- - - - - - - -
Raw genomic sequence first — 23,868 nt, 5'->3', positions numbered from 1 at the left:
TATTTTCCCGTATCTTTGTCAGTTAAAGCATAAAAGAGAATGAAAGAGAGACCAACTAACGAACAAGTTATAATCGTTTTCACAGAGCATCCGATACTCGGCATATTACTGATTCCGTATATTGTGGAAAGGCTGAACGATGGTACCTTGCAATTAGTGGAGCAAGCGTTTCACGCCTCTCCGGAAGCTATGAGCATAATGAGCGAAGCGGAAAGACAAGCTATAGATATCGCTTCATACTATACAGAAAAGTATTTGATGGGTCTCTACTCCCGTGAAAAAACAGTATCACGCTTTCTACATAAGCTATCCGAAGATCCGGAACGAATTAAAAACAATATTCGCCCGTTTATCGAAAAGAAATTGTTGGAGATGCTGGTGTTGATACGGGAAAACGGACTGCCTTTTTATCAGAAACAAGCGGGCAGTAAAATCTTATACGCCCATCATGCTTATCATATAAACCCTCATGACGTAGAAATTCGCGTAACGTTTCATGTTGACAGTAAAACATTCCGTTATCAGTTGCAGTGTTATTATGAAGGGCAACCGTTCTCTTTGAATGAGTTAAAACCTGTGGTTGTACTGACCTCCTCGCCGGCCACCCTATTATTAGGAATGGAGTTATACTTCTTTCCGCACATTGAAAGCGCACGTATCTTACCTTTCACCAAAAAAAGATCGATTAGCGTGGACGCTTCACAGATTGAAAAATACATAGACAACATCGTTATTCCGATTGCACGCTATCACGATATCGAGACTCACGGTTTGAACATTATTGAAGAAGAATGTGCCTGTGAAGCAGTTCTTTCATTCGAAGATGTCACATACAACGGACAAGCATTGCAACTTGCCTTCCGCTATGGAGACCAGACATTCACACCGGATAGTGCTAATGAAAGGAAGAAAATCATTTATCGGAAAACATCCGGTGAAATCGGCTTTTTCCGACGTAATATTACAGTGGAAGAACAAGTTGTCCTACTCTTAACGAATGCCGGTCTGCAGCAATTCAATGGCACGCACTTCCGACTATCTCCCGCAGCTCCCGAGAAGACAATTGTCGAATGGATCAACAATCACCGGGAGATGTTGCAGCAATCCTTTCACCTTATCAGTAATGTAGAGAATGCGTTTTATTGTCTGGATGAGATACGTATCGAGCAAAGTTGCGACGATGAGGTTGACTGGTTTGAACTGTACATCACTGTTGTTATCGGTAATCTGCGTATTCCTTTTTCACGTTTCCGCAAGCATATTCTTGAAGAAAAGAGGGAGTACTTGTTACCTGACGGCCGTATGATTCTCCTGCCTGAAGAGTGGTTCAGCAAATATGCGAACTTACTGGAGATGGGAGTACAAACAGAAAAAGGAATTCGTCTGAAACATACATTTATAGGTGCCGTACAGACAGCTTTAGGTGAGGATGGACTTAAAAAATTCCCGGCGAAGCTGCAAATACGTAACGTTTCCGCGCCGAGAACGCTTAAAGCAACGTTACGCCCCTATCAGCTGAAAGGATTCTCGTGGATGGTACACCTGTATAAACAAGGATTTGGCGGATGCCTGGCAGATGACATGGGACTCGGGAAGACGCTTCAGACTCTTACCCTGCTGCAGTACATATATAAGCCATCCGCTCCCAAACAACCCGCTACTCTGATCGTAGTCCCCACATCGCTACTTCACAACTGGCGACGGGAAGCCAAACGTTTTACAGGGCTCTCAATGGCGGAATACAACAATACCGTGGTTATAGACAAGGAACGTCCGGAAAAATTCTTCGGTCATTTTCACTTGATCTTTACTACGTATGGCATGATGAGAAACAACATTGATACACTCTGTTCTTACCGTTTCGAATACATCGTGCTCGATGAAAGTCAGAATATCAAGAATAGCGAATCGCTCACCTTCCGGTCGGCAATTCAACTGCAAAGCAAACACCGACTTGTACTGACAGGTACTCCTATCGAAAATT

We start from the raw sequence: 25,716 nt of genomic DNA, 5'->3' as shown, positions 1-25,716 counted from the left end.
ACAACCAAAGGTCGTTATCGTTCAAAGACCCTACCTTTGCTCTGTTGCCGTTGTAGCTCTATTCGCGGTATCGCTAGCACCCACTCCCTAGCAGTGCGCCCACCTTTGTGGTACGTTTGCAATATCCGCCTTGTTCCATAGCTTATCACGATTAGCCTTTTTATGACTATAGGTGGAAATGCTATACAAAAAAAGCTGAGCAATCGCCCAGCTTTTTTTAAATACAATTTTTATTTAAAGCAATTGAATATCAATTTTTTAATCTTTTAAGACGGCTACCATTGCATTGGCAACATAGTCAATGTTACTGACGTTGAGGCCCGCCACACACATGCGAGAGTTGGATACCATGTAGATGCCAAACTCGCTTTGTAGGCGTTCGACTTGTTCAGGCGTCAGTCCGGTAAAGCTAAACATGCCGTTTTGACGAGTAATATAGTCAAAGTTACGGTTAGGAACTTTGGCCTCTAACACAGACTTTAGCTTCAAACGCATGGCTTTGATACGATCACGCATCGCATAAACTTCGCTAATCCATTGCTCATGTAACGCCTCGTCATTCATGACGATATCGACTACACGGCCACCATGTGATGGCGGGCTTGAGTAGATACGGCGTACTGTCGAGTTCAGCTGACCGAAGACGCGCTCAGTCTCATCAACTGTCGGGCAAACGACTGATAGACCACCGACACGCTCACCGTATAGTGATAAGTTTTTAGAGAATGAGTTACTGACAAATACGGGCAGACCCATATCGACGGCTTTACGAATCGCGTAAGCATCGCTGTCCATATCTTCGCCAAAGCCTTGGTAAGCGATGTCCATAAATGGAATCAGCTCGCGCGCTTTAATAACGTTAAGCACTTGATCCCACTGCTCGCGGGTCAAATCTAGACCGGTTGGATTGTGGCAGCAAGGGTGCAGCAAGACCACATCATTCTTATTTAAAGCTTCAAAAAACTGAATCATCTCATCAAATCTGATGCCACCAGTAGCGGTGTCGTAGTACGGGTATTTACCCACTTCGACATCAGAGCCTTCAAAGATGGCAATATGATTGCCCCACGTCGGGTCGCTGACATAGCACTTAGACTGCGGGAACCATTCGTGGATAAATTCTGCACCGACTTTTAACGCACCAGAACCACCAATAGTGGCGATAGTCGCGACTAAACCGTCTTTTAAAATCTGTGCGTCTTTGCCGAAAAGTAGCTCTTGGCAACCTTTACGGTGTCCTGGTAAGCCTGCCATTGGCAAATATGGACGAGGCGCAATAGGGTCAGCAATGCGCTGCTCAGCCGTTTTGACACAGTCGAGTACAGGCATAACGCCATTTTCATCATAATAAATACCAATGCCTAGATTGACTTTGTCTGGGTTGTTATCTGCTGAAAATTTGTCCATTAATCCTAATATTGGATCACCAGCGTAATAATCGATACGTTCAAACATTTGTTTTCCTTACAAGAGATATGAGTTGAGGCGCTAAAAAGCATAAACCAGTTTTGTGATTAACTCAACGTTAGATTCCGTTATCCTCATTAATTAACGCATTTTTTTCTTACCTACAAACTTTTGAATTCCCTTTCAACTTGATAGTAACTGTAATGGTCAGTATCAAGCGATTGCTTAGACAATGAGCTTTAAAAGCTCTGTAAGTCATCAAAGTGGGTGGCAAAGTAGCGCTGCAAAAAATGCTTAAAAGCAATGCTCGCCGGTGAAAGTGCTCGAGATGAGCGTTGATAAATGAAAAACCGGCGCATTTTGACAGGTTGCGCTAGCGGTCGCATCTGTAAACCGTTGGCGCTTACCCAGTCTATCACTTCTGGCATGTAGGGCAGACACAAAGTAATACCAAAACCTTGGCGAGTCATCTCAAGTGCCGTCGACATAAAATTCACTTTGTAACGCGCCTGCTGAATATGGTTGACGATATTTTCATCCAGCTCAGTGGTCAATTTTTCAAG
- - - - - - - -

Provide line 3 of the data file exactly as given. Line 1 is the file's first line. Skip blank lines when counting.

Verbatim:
We start from the raw sequence: 25,716 nt of genomic DNA, 5'->3' as shown, positions 1-25,716 counted from the left end.